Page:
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Vanishing Languages

[When we come across discussions, reports, and events regarding vanishing languages, we who are vulnerable to losing our languages, albeit slowly, tend to think or behave like it’s not going to happen to us. Yet we continue to behave in ways that actually accelerate the imminent loss of our languages: we crave to learn other languages at the expense of our own — instead of learning other global languages and other skills/knowledge using our mother tongues as a bridge; we are sometimes ashamed to speak our own languages like they were a badge of dishonor, an indication of lack of intelligence or social decorum, etc. Well, pause a while and think about the serious implications of losing a language — the following article is rich food for thought. — Joe Padre]

 

Russ Tymer

By Russ Rymer

Photograph by Lynn Johnson

 

A last speaker of Chemehuevi

Vanishing Voices

 

One language dies every 14 days. By the next century nearly half of the roughly 7,000 languages spoken on Earth will likely disappear, as communities abandon native tongues in favor of English, Mandarin, or Spanish. What is lost when a language goes silent?


Tuvan: The Compassion of Khoj Özeeri

One morning in early fall Andrei Mongush and his parents began preparations for supper, selecting a black-faced, fat-tailed sheep from their flock and rolling it onto its back on a tarp outside their livestock paddock. The Mongush family’s home is on the Siberian taiga, at the edge of the endless steppes, just over the horizon from Kyzyl, the capital of the Republic of Tuva, in the Russian Federation. They live near the geographic center of Asia, but linguistically and personally, the family inhabits a borderland, the frontier between progress and tradition. Tuvans are historically nomadic herders, moving their aal—an encampment of yurts—and their sheep and cows and reindeer from pasture to pasture as the seasons progress. The elder Mongushes, who have returned to their rural aal after working in the city, speak both Tuvan and Russian. Andrei and his wife also speak English, which they are teaching themselves with pieces of paper labeled in English pasted onto seemingly every object in their modern kitchen in Kyzyl. They work as musicians in the Tuvan National Orchestra, an ensemble that uses traditional Tuvan instruments and melodies in symphonic arrangements. Andrei is a master of the most characteristic Tuvan music form: throat singing, or khöömei.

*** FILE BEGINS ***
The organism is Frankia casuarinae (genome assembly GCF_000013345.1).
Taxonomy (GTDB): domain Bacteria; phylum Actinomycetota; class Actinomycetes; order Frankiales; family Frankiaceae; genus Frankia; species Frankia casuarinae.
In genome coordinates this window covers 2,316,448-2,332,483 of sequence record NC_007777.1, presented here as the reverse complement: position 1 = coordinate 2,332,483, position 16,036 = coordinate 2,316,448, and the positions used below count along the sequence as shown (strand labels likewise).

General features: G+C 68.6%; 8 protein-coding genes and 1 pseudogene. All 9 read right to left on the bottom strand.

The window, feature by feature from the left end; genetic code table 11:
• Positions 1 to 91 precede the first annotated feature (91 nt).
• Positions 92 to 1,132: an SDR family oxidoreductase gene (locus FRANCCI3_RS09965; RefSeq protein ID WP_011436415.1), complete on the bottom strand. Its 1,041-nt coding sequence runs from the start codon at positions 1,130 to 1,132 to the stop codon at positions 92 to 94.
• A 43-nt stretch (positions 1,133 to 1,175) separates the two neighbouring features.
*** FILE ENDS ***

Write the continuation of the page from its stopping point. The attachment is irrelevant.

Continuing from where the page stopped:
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The Dialectology of Cebuano

Divine Angeli P. Endriga

By Divine Angeli P. Endriga
University of Asia and the Pacific
University of the Philippines-Diliman
+63-905-340-1792
dapendriga@gmail.com
dendriga@uap.edu.ph

Paper presented at the
1st Philippine 
Conference Workshop
on
 MotherTongue-Based Multilingual Education
held February 18-20, 2010
at Cagayan de Oro City.


ABSTRACT: This paper is a description of the dialectology of Cebuano spoken in the provinces of Bohol, Cebu and Davao. It notes the similarities and differences between the dialects with regards to phonology (only consonants and vowels are included) and other constructions relevant to the study. Most of the data were gathered from Cebuano speakers from the respective provinces.

The author hopes that this study will be helpful in writing materials, to decide on a standard orthography etc. It will also help in understanding the nuances of Cebuano, so it can be taught easily and facilitate easier shift from the mother tongue into Filipino and English when students reach the stage of learning them.

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DO NOT Leave Your Language Alone

“Languages are increasingly viewed as scarce national resources,” wrote Joshua A. Fishman, noted linguist and author. “Speech and writing communities the world over are not only expected to exert themselves on behalf of their own languages, but to feel remiss if they fail to do so when their language resources are threatened.”  He views languages as “not unlike flora and fauna, agricultural or environmental resources, and all other such improvable or alterable resources whose quality can be influenced by planned human intervention (emphasis supplied).”

Hence, Fishman’s admonition:  “DO NOT Leave Your Language Alone“, which is the title of one of his important books.

The central idea is that if you don’t take care of your own language, nobody else will.  “DO NOT Leave Your Language Alone” is Fishman’s own thinking on counteracting what he noted as the benign or aggressive indifference of the powers-that-be toward minority languages.